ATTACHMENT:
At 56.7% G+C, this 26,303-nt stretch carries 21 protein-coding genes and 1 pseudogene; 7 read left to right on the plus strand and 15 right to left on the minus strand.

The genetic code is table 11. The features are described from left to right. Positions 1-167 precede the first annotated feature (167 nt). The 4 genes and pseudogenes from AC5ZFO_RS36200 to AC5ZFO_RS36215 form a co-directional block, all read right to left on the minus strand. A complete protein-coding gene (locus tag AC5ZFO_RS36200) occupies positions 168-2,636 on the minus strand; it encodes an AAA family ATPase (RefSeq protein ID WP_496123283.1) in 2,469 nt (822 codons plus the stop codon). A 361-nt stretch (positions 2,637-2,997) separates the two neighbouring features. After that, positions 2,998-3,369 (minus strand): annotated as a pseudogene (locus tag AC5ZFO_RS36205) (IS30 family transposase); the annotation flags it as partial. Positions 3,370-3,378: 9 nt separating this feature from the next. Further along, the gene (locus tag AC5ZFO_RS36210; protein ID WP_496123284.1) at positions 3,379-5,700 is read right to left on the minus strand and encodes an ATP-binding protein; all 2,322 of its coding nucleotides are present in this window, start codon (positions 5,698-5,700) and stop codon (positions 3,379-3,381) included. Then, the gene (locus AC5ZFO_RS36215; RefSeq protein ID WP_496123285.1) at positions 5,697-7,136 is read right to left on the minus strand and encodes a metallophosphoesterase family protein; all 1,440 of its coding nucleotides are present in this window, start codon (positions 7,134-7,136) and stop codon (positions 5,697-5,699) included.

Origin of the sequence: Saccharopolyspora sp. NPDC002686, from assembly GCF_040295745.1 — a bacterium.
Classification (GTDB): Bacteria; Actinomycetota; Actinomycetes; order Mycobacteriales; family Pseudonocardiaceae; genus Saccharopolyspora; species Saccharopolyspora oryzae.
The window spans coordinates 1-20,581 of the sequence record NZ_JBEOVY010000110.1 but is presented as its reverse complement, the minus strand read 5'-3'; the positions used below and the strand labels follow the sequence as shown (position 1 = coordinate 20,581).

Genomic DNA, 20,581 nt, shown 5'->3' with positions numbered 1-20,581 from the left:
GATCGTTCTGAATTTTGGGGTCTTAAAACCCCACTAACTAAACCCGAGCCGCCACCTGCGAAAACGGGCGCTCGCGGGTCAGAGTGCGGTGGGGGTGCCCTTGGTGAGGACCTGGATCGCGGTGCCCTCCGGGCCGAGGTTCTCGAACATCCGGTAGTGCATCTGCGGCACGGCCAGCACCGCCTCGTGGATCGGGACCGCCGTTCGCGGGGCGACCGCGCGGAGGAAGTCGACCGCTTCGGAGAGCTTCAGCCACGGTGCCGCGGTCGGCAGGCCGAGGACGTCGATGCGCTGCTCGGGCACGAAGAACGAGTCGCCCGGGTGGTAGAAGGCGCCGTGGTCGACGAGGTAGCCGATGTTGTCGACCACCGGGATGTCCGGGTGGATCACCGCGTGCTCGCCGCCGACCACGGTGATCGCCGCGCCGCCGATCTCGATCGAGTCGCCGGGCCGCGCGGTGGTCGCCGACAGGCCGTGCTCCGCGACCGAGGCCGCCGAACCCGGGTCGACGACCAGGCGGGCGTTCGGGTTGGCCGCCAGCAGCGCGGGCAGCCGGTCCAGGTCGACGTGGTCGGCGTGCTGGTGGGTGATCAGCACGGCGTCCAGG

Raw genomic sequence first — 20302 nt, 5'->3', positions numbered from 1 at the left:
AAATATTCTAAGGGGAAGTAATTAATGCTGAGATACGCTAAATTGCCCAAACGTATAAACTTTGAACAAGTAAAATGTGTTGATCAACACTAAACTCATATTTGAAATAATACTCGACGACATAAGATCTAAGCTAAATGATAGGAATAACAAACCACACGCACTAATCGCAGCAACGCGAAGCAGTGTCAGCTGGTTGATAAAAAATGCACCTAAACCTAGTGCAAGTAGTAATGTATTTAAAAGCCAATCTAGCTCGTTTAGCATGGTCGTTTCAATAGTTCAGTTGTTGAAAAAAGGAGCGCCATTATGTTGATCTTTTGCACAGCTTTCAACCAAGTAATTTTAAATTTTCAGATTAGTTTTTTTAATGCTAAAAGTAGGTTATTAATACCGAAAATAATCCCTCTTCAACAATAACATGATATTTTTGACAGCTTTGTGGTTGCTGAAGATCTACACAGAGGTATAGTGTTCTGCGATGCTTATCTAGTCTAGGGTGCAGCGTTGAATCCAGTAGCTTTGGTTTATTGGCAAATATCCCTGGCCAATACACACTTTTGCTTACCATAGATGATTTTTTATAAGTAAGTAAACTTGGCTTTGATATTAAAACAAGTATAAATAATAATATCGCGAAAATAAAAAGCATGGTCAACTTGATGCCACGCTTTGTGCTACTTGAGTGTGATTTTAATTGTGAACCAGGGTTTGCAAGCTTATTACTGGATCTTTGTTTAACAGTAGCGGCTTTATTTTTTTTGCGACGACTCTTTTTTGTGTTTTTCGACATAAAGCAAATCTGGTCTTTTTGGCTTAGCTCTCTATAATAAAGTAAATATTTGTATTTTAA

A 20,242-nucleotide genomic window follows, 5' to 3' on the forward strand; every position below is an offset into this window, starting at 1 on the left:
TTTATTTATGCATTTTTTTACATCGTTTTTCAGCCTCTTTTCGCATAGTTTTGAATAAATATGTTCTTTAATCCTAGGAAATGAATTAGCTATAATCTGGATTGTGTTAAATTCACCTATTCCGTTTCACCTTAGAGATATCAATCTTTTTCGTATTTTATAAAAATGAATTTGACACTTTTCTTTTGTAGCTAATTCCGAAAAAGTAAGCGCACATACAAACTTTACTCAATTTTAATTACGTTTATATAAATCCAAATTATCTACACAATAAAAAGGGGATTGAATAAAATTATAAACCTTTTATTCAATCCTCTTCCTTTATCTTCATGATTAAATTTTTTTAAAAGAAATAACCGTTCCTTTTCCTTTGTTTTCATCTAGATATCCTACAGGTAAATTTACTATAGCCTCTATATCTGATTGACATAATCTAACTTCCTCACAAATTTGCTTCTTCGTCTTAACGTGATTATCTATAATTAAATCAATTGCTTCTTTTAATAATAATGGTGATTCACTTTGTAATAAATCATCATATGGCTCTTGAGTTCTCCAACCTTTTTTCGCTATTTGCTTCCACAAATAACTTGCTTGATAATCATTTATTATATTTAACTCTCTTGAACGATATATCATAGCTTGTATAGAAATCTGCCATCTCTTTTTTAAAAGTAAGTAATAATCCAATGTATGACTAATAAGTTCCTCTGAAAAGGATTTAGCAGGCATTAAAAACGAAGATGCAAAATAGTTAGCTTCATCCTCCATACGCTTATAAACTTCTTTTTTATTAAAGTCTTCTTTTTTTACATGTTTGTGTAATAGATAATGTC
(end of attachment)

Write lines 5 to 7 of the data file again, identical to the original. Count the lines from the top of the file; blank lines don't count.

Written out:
The window spans coordinates 1-20,581 of the sequence record NZ_JBEOVY010000110.1 but is presented as its reverse complement, the minus strand read 5'-3'; the positions used below and the strand labels follow the sequence as shown (position 1 = coordinate 20,581).

Genomic DNA, 20,581 nt, shown 5'->3' with positions numbered 1-20,581 from the left:
GATCGTTCTGAATTTTGGGGTCTTAAAACCCCACTAACTAAACCCGAGCCGCCACCTGCGAAAACGGGCGCTCGCGGGTCAGAGTGCGGTGGGGGTGCCCTTGGTGAGGACCTGGATCGCGGTGCCCTCCGGGCCGAGGTTCTCGAACATCCGGTAGTGCATCTGCGGCACGGCCAGCACCGCCTCGTGGATCGGGACCGCCGTTCGCGGGGCGACCGCGCGGAGGAAGTCGACCGCTTCGGAGAGCTTCAGCCACGGTGCCGCGGTCGGCAGGCCGAGGACGTCGATGCGCTGCTCGGGCACGAAGAACGAGTCGCCCGGGTGGTAGAAGGCGCCGTGGTCGACGAGGTAGCCGATGTTGTCGACCACCGGGATGTCCGGGTGGATCACCGCGTGCTCGCCGCCGACCACGGTGATCGCCGCGCCGCCGATCTCGATCGAGTCGCCGGGCCGCGCGGTGGTCGCCGACAGGCCGTGCTCCGCGACCGAGGCCGCCGAACCCGGGTCGACGACCAGGCGGGCGTTCGGGTTGGCCGCCAGCAGCGCGGGCAGCCGGTCCAGGTCGACGTGGTCGGCGTGCTGGTGGGTGATCAGCACGGCGTCCAGG